Two for Tea Settee
Now inconspicuous in the Macaulay room the long settee, once partly hidden by a screen where hapless men were entertained to tea.
In the days when Homerton was all-female and when most of the Cambridge Colleges were all-male, access between the two was very strictly regulated. In the early days men were not allowed on Homerton premises, but after the First World War they were permitted in the Drawing Room ‘under special conditions by permission of the Principal.’ As a consequence the Drawing Room became a hallowed place; indeed we have as many post-card photographs of it as we have of the Hall in the Archives. Furnished as a large middle-class family drawing room would have been, with cane chairs, tables and a large fireplace, at the back of the room stood a long settee partly hidden by a screen. Here hapless men were entertained to tea (in the presence of a female staff chaperone, of course) – a function belied by the settee’s current, inconspicuous position in the Macaulay room.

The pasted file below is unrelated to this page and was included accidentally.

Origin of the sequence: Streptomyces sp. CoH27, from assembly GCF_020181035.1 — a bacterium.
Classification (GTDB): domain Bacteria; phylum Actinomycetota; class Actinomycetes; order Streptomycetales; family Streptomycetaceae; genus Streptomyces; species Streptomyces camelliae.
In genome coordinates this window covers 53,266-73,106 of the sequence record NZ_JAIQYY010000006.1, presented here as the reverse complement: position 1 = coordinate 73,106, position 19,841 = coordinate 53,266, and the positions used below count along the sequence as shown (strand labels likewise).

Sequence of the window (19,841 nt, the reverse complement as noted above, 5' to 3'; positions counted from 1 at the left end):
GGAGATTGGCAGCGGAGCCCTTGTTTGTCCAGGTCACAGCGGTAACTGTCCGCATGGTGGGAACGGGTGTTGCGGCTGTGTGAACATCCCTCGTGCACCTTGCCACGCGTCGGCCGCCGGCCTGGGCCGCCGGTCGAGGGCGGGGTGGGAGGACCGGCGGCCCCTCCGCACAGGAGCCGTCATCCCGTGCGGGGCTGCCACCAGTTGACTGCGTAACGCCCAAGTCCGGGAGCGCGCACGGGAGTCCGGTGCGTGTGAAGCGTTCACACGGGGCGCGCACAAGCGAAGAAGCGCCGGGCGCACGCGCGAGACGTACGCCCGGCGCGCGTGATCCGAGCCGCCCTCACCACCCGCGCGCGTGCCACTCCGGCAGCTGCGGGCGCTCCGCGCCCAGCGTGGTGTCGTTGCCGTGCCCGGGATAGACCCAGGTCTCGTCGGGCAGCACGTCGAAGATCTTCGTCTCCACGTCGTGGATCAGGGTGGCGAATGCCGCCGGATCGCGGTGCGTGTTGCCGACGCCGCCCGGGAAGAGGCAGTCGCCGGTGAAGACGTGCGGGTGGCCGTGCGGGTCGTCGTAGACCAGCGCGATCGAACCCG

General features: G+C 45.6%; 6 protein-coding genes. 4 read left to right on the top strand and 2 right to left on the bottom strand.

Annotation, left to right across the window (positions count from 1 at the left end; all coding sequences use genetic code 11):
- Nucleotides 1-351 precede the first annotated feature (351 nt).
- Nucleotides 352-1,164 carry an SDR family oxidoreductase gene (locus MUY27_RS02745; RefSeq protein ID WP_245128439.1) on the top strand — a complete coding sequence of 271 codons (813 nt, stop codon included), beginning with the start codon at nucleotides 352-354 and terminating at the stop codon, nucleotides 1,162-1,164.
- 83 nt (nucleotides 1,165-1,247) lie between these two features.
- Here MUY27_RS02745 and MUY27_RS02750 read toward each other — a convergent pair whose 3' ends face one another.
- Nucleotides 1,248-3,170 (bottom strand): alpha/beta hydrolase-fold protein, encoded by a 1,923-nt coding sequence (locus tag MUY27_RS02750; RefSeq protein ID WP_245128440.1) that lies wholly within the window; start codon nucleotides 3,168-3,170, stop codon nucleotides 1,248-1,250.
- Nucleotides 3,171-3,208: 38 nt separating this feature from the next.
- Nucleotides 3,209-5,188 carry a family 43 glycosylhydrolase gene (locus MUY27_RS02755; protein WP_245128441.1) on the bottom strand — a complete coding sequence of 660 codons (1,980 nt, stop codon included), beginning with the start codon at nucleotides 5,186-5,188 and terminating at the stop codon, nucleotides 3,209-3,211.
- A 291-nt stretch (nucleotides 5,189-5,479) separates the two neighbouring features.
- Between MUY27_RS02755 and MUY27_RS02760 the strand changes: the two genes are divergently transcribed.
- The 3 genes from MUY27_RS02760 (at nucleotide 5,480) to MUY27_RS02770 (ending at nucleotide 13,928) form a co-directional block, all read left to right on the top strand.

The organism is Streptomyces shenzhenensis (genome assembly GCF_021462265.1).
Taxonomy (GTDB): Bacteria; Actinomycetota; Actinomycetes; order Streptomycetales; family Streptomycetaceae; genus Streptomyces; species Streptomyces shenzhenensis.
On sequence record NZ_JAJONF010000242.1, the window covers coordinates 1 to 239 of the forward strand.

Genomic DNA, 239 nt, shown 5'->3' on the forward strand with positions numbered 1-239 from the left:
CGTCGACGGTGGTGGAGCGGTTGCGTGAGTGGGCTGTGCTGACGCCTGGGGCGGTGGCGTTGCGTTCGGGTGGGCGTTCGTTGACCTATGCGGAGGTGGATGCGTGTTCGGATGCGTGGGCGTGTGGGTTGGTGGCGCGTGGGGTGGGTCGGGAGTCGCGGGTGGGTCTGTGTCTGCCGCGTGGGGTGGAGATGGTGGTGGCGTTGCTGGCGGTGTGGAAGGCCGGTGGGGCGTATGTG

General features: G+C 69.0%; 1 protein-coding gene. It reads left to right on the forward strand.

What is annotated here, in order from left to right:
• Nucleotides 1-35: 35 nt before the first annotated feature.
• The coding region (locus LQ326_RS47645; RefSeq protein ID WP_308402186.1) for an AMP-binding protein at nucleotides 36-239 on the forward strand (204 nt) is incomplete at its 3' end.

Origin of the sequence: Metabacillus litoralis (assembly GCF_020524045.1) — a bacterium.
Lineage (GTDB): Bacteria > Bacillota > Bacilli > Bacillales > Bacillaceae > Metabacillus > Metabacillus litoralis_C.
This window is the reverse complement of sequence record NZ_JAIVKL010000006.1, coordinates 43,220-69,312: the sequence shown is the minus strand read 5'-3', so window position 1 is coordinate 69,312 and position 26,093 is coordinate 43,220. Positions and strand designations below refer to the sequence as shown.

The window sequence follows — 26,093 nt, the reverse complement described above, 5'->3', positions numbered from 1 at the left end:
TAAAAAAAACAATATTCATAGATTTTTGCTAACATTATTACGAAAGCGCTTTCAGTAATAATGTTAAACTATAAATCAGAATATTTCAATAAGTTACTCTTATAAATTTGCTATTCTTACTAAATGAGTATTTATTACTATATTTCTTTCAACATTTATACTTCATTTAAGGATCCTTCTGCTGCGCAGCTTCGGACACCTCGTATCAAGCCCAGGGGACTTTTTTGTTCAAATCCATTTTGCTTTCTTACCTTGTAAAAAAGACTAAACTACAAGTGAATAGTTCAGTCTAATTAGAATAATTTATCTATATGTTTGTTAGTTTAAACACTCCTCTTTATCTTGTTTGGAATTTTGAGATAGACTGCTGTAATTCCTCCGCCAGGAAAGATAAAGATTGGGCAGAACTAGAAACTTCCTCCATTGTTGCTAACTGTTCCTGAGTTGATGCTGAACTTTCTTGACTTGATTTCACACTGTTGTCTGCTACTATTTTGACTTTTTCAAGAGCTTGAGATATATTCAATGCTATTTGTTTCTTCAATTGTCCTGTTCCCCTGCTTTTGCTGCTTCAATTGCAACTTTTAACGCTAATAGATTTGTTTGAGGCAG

These encounters were arranged during fleeting meetings at church, or College chapels on a Sunday; it was not until much later that trips to the theatre and cinema were permitted. While the conversations may have been cringingly stilted, meetings on this settee must have been memorable, and many men bravely persevered through the awkward conditions in the hope of their affections being returned. We know that in the inter-war years, many proposals of marriage were made on this settee – although not all of them were accepted!